A Brief Tutorial On How To Compose A Cultural Narrative Essay
The cultural narrative essay, just like other assignments of this type, needs to focus on just one thing. You should choose a single central idea and guides the content on which you can give specific details to help the reader connect with your conclusions. This article is a brief tutorial on how to compose a great cultural narrative essay:
- What your content should be
- Including a thesis statement
- Writing the topic’s details
- Providing analysis of topic
You are likely able to address a number of things about your culture. You should, however, narrow down your options to just one: family, traditions, holidays, etc. all of these can be enough on their own to write so much about but don’t overwhelm yourself with more work than you have to do. Brainstorm several ideas and work your way to the one you would be most interested in discussing.
Since the paper isn’t argumentative a lot of students believe they don’t have to include a thesis statement. This is wrong. Even a cultural narrative essay has to have some main point which you state in a clear and direct thesis, placed at the end of the introductory paragraph. Follow the same rules as argumentative papers: be as specific as possible in both the phrasing and the diction in order to avoid making the scope of your work to large or too narrow.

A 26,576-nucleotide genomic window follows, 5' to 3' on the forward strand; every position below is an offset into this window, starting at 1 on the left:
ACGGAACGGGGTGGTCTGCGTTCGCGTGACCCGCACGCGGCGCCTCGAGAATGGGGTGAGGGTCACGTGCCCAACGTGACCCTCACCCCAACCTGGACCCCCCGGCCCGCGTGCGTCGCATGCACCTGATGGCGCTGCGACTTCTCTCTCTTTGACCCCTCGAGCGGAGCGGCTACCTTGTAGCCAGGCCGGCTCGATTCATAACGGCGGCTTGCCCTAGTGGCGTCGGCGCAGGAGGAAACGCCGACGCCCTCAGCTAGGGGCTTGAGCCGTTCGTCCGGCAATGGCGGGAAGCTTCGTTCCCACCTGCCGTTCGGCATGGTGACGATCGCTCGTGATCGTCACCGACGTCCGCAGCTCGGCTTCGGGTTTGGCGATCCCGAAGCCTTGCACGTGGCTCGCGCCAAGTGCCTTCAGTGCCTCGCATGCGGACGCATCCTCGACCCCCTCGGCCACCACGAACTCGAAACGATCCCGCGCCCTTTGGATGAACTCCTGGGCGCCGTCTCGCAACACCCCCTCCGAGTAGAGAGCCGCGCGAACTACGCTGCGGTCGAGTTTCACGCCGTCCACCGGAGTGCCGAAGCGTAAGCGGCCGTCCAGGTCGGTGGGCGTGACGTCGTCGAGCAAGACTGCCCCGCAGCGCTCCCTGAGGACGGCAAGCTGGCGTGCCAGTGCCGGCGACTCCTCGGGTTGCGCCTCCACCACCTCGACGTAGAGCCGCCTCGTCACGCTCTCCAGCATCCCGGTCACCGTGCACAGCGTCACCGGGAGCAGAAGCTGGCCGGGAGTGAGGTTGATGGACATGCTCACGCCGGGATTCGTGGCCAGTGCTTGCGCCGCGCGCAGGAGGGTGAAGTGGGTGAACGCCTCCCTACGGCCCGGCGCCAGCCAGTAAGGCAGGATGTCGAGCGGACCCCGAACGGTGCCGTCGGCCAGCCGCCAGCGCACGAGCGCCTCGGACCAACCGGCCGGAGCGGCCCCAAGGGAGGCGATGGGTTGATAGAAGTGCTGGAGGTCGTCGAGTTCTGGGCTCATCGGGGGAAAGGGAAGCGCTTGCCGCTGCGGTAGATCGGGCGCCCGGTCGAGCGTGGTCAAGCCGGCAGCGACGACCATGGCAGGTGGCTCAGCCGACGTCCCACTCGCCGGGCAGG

With this type of writing assignment it’s almost certain that you’ve already heard about the importance of showing the reader rather than telling the reader. You need to organize your paper properly so that you can identify what is relevant and what is irrelevant. Provide specific examples that directly support your main idea. Use literary devices such as historical references, anecdotes, hypothetical examples and even statistics. Remember that it is your goal to paint a narrative picture for the reader.
Your cultural narrative essay should have a central idea that you need to communicate to the reader. Through a bit of reflection and analysis you can express to the reader that you have drawn out conclusions and identified several relationships about your selected topic. You might want to consider questions like: “Why did something happen?” or “Why something matters?” to help you formulate your analysis. All of this should be included in your body paragraphs and connect immediately with the examples you have presented.